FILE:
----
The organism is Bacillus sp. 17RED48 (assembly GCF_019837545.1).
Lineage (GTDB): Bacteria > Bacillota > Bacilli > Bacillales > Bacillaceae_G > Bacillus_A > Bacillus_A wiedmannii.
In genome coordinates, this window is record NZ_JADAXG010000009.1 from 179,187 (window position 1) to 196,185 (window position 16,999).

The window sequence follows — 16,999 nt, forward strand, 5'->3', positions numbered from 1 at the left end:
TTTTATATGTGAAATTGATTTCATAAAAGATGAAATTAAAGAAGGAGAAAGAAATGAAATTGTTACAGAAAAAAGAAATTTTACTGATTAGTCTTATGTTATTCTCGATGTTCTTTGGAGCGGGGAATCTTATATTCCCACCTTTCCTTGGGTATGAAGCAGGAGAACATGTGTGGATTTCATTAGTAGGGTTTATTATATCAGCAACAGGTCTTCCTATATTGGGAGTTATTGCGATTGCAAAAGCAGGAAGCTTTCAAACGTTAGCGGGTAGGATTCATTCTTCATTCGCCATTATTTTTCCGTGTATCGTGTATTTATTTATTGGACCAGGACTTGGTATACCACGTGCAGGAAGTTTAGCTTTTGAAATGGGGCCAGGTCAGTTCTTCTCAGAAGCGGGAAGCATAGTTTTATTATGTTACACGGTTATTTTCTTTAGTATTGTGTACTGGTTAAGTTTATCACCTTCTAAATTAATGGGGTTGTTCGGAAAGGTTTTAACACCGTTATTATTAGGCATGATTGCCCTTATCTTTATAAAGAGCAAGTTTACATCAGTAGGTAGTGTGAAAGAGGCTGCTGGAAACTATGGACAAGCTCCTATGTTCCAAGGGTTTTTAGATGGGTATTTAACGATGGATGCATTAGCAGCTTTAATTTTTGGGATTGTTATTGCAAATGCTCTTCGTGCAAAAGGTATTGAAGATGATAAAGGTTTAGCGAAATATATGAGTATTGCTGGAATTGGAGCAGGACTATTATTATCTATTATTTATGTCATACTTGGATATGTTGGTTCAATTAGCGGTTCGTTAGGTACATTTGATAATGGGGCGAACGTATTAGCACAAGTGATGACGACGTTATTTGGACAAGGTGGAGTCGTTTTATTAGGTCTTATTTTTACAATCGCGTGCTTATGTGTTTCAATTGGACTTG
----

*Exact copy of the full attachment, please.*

The organism is Bacillus sp. 17RED48 (assembly GCF_019837545.1).
Lineage (GTDB): Bacteria > Bacillota > Bacilli > Bacillales > Bacillaceae_G > Bacillus_A > Bacillus_A wiedmannii.
In genome coordinates, this window is record NZ_JADAXG010000009.1 from 179,187 (window position 1) to 196,185 (window position 16,999).

The window sequence follows — 16,999 nt, forward strand, 5'->3', positions numbered from 1 at the left end:
TTTTATATGTGAAATTGATTTCATAAAAGATGAAATTAAAGAAGGAGAAAGAAATGAAATTGTTACAGAAAAAAGAAATTTTACTGATTAGTCTTATGTTATTCTCGATGTTCTTTGGAGCGGGGAATCTTATATTCCCACCTTTCCTTGGGTATGAAGCAGGAGAACATGTGTGGATTTCATTAGTAGGGTTTATTATATCAGCAACAGGTCTTCCTATATTGGGAGTTATTGCGATTGCAAAAGCAGGAAGCTTTCAAACGTTAGCGGGTAGGATTCATTCTTCATTCGCCATTATTTTTCCGTGTATCGTGTATTTATTTATTGGACCAGGACTTGGTATACCACGTGCAGGAAGTTTAGCTTTTGAAATGGGGCCAGGTCAGTTCTTCTCAGAAGCGGGAAGCATAGTTTTATTATGTTACACGGTTATTTTCTTTAGTATTGTGTACTGGTTAAGTTTATCACCTTCTAAATTAATGGGGTTGTTCGGAAAGGTTTTAACACCGTTATTATTAGGCATGATTGCCCTTATCTTTATAAAGAGCAAGTTTACATCAGTAGGTAGTGTGAAAGAGGCTGCTGGAAACTATGGACAAGCTCCTATGTTCCAAGGGTTTTTAGATGGGTATTTAACGATGGATGCATTAGCAGCTTTAATTTTTGGGATTGTTATTGCAAATGCTCTTCGTGCAAAAGGTATTGAAGATGATAAAGGTTTAGCGAAATATATGAGTATTGCTGGAATTGGAGCAGGACTATTATTATCTATTATTTATGTCATACTTGGATATGTTGGTTCAATTAGCGGTTCGTTAGGTACATTTGATAATGGGGCGAACGTATTAGCACAAGTGATGACGACGTTATTTGGACAAGGTGGAGTCGTTTTATTAGGTCTTATTTTTACAATCGCGTGCTTATGTGTTTCAATTGGACTTG